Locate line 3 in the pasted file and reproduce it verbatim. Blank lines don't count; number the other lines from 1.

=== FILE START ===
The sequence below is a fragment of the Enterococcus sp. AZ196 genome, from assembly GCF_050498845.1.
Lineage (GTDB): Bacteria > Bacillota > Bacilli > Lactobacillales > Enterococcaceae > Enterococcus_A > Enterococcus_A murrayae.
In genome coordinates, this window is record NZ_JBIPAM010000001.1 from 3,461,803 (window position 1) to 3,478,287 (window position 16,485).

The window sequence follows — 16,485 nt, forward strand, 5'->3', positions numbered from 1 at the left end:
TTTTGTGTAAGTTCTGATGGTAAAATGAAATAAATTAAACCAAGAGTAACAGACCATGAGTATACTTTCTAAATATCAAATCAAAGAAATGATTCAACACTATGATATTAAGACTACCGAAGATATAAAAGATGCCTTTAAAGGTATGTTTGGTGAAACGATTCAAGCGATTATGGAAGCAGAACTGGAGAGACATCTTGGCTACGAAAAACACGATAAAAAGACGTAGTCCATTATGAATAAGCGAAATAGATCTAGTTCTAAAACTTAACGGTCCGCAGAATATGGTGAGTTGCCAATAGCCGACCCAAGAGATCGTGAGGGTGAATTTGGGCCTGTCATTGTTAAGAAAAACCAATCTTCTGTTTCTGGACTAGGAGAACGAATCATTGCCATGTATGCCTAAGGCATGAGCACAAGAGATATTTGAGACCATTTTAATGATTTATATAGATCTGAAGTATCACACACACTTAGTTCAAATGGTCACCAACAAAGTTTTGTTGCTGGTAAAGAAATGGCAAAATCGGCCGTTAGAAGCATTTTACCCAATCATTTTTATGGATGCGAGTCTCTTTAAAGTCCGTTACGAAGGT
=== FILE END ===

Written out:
In genome coordinates, this window is record NZ_JBIPAM010000001.1 from 3,461,803 (window position 1) to 3,478,287 (window position 16,485).